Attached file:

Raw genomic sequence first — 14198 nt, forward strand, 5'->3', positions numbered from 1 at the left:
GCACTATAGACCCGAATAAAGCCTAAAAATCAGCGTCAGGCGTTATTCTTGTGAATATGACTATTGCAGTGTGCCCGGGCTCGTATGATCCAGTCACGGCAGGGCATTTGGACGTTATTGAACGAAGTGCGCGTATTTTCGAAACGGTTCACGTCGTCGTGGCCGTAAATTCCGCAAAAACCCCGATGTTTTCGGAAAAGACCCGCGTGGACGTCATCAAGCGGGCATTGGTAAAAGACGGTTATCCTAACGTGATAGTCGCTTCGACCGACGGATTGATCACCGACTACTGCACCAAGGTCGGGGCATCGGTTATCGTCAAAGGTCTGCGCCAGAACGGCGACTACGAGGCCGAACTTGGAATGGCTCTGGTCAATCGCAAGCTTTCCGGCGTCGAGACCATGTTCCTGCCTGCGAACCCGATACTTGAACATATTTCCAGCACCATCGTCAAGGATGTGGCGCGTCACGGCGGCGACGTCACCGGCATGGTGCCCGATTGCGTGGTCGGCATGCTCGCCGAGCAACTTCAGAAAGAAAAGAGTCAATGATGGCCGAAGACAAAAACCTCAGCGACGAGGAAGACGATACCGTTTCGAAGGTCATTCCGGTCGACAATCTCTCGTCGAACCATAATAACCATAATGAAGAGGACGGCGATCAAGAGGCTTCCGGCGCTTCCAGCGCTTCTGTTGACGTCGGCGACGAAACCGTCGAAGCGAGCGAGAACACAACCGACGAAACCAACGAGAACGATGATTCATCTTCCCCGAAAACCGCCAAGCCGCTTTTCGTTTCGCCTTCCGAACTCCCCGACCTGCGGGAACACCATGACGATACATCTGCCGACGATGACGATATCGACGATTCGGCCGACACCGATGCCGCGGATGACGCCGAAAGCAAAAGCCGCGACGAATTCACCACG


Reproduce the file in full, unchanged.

Raw genomic sequence first — 14198 nt, forward strand, 5'->3', positions numbered from 1 at the left:
GCACTATAGACCCGAATAAAGCCTAAAAATCAGCGTCAGGCGTTATTCTTGTGAATATGACTATTGCAGTGTGCCCGGGCTCGTATGATCCAGTCACGGCAGGGCATTTGGACGTTATTGAACGAAGTGCGCGTATTTTCGAAACGGTTCACGTCGTCGTGGCCGTAAATTCCGCAAAAACCCCGATGTTTTCGGAAAAGACCCGCGTGGACGTCATCAAGCGGGCATTGGTAAAAGACGGTTATCCTAACGTGATAGTCGCTTCGACCGACGGATTGATCACCGACTACTGCACCAAGGTCGGGGCATCGGTTATCGTCAAAGGTCTGCGCCAGAACGGCGACTACGAGGCCGAACTTGGAATGGCTCTGGTCAATCGCAAGCTTTCCGGCGTCGAGACCATGTTCCTGCCTGCGAACCCGATACTTGAACATATTTCCAGCACCATCGTCAAGGATGTGGCGCGTCACGGCGGCGACGTCACCGGCATGGTGCCCGATTGCGTGGTCGGCATGCTCGCCGAGCAACTTCAGAAAGAAAAGAGTCAATGATGGCCGAAGACAAAAACCTCAGCGACGAGGAAGACGATACCGTTTCGAAGGTCATTCCGGTCGACAATCTCTCGTCGAACCATAATAACCATAATGAAGAGGACGGCGATCAAGAGGCTTCCGGCGCTTCCAGCGCTTCTGTTGACGTCGGCGACGAAACCGTCGAAGCGAGCGAGAACACAACCGACGAAACCAACGAGAACGATGATTCATCTTCCCCGAAAACCGCCAAGCCGCTTTTCGTTTCGCCTTCCGAACTCCCCGACCTGCGGGAACACCATGACGATACATCTGCCGACGATGACGATATCGACGATTCGGCCGACACCGATGCCGCGGATGACGCCGAAAGCAAAAGCCGCGACGAATTCACCACG